Quite some ex-fellow students of physics and math have gone into finance. In Amsterdam it’s one of the few areas outside of academia where such skills are in demand. Some of those businesses engage in high frequency trading, on which the American Securities Exchange Commission published a study (even smaller ticks?). I of course expected this: the first post immediately goes into technical detail, and the responses to it even further. Higher level critiques are at this time absent from the discussion. Critiques that HFT does not help productive business, is a form of casino trading, ghost liquidity, you’re actually trading rich peoples money and making the market harder for smaller investors, and so on. The pattern is: HFT traders discuss the mechanics of it in great detail.
The second post is about the question of why object oriented programming still so widespread is. Fortunately, a meta-comment is currently leading there, explaining how it takes some experience to know when to use OOP and when not, what the pitfalls are and where its application best fits. Less experienced people who hear of such discussions then ‘take sides’ without really grasping the essence of the discussion. A few responses is the key comment:
My favourite HN stereotype is that every comment chain involves the next poster correcting the last poster over a tiny detail, and then descending into long threads arguing minute details of no consequence.
I think this forum attracts a non-trivial number of people who have a hyperfocus issue beginning with the letter A.
Hyperfocus. As in: unable to not focus, unable to see/work big picture. Needing thought-drugs to satisfy the need to focus. Well, yeah, these types are the norm in physics, in STEM in general I suppose. If you had a mountain of money, what types would you want to hire to grow your mountain? Hyperfocussed types that can’t help themselves but to wade into details, and a salary to help quench any big picture thoughts should they pop up. Also other big picture thoughts that most of this salary is eaten up in housing cost by the same class of people that pays them. It painful to realize it’s still quite straightforward to co-opt smart people (maybe especially smart people) into making the rich richer and thus the world poorer in exchange for coin and thought-drugs such as technically involved topics (e.g. HFT).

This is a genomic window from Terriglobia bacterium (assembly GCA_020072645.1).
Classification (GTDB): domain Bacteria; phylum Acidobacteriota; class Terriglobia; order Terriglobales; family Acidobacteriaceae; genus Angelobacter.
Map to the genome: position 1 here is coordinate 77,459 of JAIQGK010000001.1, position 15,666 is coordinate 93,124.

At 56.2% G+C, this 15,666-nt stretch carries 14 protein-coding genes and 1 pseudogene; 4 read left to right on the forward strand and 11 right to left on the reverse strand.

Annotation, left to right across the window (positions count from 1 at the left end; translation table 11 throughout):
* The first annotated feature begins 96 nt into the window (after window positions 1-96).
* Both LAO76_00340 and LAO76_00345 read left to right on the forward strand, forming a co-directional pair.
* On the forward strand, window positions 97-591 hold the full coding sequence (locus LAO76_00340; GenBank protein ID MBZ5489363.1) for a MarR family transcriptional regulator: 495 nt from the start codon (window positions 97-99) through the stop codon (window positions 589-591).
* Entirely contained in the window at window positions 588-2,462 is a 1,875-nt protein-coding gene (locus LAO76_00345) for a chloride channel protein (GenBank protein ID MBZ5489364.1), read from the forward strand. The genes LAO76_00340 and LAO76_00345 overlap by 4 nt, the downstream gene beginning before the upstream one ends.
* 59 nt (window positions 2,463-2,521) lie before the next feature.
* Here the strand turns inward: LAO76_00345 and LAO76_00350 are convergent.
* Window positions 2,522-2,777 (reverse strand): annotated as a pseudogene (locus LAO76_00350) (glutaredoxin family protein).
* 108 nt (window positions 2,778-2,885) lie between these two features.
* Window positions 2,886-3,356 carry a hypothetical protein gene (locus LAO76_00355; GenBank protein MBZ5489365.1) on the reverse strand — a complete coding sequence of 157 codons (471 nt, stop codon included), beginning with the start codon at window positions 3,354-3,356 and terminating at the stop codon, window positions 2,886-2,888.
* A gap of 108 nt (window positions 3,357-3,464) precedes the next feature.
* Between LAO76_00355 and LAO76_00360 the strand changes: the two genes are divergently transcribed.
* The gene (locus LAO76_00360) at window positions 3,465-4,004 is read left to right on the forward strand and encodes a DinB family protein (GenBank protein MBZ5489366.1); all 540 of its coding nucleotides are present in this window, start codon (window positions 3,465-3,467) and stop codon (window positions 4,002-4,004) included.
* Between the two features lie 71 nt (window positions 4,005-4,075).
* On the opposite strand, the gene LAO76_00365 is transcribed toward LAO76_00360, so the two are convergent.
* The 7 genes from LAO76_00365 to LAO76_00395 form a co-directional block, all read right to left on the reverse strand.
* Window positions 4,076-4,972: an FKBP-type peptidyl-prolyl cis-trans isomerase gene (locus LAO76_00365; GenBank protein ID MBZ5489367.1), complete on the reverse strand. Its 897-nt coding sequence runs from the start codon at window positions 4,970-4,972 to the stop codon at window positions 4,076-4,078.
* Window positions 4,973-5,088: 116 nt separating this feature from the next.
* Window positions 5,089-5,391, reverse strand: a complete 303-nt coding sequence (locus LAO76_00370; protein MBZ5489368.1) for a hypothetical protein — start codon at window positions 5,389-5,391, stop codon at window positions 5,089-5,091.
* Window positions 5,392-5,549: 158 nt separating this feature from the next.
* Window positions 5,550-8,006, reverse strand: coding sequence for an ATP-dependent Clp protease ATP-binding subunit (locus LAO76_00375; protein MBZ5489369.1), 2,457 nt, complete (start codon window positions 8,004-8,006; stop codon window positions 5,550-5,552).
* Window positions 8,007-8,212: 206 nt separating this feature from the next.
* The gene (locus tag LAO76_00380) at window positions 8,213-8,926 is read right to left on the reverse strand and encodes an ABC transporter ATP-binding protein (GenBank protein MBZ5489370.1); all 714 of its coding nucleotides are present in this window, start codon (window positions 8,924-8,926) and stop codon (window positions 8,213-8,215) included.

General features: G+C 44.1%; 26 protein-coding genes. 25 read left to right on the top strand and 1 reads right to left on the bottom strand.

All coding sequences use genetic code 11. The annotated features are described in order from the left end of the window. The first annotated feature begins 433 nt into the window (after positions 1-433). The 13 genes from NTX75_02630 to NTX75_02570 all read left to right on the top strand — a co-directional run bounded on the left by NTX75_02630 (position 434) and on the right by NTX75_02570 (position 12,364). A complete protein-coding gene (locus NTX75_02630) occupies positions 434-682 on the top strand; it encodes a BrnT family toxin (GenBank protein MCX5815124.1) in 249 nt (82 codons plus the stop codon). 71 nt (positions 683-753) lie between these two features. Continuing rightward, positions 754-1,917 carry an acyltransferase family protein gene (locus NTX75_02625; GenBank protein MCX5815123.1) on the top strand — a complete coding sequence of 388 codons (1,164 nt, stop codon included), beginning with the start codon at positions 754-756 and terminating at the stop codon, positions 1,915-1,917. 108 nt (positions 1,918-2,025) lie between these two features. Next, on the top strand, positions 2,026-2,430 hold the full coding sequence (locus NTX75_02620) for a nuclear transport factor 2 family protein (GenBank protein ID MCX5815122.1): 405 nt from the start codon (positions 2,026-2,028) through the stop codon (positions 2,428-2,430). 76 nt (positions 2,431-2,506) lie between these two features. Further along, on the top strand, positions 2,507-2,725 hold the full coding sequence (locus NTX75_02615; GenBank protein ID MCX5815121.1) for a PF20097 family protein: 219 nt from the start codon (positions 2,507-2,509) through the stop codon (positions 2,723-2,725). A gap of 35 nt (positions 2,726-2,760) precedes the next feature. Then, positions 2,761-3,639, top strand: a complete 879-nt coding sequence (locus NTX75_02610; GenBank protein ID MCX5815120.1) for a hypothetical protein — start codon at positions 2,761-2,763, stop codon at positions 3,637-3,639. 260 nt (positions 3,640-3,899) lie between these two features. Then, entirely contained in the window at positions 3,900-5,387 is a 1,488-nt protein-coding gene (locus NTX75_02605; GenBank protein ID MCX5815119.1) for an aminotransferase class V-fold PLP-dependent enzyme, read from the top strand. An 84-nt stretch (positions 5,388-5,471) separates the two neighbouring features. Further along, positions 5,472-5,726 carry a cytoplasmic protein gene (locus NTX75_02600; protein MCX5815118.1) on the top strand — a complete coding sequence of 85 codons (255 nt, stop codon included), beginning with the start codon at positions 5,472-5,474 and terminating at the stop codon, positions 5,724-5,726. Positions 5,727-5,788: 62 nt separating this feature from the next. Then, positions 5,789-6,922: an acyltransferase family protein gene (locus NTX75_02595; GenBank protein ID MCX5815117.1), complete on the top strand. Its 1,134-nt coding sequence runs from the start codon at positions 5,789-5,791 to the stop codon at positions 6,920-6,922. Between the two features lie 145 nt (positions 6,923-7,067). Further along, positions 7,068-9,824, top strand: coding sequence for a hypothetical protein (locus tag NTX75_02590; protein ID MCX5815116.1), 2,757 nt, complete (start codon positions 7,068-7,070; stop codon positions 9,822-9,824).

We should not segregate (higher) education (STEM seperate from humanities) and we should not forget what universities are for: producing well-rounded, mentally trained individuals, ready to take on issues coming their way and coming our way, with the capacity to balance and integrate concerns. We should not produce mono-skilled tradespeople in universities, but thinkers and tinkerers. A succesful outcome of a university system would be to produce human beings able to resist petty comforts like salary and intellectual self-gratification but people that are able and have the drive to produce a better world, and the skills to discern what ‘better’ actually means.